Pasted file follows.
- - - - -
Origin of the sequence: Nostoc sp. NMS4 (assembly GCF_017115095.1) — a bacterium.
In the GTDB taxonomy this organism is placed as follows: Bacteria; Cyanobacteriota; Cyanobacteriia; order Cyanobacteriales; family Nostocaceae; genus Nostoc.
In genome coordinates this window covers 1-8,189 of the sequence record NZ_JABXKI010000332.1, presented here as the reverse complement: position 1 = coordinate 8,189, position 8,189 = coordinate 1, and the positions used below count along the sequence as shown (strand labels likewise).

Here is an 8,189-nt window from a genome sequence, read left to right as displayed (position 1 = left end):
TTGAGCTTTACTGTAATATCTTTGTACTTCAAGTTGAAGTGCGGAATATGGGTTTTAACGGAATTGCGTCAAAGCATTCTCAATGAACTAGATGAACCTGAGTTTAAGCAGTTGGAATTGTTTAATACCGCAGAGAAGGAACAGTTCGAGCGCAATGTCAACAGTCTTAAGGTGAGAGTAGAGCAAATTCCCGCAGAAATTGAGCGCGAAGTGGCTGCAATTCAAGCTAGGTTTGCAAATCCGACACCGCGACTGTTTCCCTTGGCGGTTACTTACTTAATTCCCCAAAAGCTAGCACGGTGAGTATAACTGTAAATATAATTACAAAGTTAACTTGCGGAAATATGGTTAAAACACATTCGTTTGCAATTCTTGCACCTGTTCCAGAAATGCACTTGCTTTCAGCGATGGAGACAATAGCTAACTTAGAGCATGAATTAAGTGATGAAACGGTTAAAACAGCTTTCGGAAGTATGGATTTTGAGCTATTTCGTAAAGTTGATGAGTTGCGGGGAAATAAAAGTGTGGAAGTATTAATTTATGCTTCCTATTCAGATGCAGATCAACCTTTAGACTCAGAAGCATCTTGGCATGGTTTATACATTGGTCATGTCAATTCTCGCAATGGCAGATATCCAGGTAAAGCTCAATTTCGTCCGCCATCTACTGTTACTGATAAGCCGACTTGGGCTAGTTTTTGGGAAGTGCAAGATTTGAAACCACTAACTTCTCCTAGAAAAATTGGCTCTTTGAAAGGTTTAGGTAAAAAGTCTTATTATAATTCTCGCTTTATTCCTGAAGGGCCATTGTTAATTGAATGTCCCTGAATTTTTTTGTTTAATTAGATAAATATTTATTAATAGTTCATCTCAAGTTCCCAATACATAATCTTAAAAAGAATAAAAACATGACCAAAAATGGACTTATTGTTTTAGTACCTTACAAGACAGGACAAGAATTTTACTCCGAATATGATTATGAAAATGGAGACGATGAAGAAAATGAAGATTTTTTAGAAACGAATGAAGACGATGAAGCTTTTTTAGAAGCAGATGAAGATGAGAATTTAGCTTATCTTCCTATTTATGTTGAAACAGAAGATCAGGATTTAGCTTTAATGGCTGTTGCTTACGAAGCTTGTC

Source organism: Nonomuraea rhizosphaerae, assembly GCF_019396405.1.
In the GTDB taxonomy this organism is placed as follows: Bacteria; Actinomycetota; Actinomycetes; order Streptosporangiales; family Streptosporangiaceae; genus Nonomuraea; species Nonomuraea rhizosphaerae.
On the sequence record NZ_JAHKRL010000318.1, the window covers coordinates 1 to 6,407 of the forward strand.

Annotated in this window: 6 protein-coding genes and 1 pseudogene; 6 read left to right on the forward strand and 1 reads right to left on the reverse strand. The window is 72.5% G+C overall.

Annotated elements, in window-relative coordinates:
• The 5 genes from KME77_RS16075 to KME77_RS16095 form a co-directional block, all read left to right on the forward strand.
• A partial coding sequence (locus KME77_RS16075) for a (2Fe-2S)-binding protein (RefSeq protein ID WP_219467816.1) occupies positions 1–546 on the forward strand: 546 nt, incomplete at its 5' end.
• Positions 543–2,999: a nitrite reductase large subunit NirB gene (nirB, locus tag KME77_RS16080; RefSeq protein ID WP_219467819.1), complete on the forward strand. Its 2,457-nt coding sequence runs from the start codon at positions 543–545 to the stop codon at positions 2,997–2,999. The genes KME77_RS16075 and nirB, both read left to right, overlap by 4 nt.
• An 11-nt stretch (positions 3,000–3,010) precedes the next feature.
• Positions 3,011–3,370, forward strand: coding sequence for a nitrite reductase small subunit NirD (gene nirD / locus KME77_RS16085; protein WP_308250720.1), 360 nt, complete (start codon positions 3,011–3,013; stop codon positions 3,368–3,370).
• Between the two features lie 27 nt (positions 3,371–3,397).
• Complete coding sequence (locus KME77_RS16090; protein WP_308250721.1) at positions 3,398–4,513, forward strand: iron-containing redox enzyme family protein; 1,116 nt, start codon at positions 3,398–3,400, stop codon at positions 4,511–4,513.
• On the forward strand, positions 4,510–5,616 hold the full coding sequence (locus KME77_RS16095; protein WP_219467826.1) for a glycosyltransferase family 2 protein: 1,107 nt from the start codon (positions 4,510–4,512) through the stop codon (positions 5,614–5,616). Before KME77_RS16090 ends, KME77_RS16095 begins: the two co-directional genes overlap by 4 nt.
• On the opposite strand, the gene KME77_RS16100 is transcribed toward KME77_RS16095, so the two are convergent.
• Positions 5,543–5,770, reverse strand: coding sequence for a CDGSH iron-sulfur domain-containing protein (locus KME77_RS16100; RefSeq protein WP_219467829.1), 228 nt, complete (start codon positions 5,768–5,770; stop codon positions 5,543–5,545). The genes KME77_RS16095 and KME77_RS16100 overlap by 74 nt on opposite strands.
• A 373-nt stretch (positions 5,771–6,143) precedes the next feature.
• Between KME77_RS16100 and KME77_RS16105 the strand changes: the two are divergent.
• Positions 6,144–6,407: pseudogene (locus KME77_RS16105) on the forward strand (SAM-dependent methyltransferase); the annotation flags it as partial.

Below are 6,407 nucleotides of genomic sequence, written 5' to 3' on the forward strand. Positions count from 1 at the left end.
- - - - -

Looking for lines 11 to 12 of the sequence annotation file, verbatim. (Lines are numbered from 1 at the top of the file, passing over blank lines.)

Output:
• The 5 genes from KME77_RS16075 to KME77_RS16095 form a co-directional block, all read left to right on the forward strand.
• A partial coding sequence (locus KME77_RS16075) for a (2Fe-2S)-binding protein (RefSeq protein ID WP_219467816.1) occupies positions 1–546 on the forward strand: 546 nt, incomplete at its 5' end.